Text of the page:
In the United States, the process of obtaining an amateur radio license is overseen by the Federal Communications Commission, better known as the FCC. The FCC has outsourced the process to several organizations known as Volunteer Examiner Coordinators, or VECs. To get an amateur radio license, you must pass an exam given by a VEC. You can find an upcoming exam in your area here.
There are three license classes in the US: Technician, General, and Amateur Extra. (There are also two more license classes, Novice and Advanced, but new licensees can't qualify for those classes.) Technician is the easiest test to pass, but has the least privileges; Amateur Extra has the hardest test and the most privileges.
Of course, in order to pass the exam, one must know the material. The traditional route to learn is to take a class, and/or read a license manual. Classes and manuals are offered by the Amateur Radio Relay League (ARRL), the national association for amateur radio operators, and also W5YI-VEC. You can find upcoming classes here.
Amateur radio clubs are a great resource for getting a license. Many clubs offer license classes and license exams (for a VEC such as the ARRL). You can find an ARRL-affiliated club close to you here.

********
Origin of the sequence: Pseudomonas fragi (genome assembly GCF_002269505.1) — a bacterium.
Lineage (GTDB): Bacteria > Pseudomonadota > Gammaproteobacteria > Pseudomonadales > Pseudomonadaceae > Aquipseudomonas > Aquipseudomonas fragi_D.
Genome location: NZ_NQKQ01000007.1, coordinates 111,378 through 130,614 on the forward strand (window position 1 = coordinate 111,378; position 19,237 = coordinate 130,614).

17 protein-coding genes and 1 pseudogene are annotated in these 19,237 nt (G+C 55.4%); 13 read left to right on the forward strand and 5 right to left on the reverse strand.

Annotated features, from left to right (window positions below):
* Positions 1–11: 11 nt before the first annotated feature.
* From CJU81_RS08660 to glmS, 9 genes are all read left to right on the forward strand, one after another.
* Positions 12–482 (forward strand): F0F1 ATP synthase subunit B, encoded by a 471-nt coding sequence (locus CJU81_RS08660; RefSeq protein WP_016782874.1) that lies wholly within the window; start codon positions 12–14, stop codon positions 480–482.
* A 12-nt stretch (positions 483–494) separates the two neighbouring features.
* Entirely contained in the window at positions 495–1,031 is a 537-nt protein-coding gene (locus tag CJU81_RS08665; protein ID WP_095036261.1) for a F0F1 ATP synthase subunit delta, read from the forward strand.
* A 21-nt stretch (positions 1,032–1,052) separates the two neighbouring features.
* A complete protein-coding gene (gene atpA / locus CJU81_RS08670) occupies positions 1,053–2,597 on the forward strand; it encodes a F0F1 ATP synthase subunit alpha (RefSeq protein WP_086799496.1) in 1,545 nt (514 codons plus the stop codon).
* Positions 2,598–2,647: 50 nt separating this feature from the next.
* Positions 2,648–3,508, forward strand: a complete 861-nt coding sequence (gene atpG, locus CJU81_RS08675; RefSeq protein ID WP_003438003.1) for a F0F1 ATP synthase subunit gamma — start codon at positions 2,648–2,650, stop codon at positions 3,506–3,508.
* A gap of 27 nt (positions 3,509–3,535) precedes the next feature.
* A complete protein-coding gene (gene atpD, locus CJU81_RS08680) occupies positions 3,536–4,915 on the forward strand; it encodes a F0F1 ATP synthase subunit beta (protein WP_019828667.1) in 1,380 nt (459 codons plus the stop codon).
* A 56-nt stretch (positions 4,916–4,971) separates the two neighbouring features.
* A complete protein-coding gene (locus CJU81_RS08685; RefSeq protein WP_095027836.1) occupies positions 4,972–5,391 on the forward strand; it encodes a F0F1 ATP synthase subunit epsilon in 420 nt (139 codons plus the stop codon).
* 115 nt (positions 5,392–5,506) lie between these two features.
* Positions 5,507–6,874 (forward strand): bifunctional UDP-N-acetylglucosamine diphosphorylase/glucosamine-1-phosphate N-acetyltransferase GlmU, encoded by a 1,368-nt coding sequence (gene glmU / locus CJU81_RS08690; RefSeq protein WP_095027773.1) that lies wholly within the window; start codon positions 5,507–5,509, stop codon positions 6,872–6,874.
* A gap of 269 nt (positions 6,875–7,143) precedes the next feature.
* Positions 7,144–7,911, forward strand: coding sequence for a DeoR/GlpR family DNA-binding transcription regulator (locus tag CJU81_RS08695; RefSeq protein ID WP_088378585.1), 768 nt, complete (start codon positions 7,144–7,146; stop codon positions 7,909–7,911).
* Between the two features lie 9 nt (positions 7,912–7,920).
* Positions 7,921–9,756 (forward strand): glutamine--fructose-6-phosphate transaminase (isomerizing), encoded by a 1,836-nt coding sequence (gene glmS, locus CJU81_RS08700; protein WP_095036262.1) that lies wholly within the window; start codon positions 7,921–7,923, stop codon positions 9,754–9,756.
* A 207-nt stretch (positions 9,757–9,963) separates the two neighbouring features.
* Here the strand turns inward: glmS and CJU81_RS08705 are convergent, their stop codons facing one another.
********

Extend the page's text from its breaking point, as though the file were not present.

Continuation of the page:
The question pools for the exams are public, and so there are online practice exams, like this one. The practice exams are a great way to study for the exam.
You don't have to be a citizen, or even live in the US, in order to hold a US license; but you may not be an agent of a foreign government. You must be able to receive domestic US mail, but that territory includes FPO/APO addresses and US territories.
- You must pass element 2 to get a Technician license.
- You must take and pass elements 2 and 3 to get a General license.
- You must take and pass elements 2, 3 and 4 to get an Amateur Extra license.
You can take all three tests the same night, but most testing teams require you take an pass them in order. If you fail element 2, then you would not get a license even if you pass the other.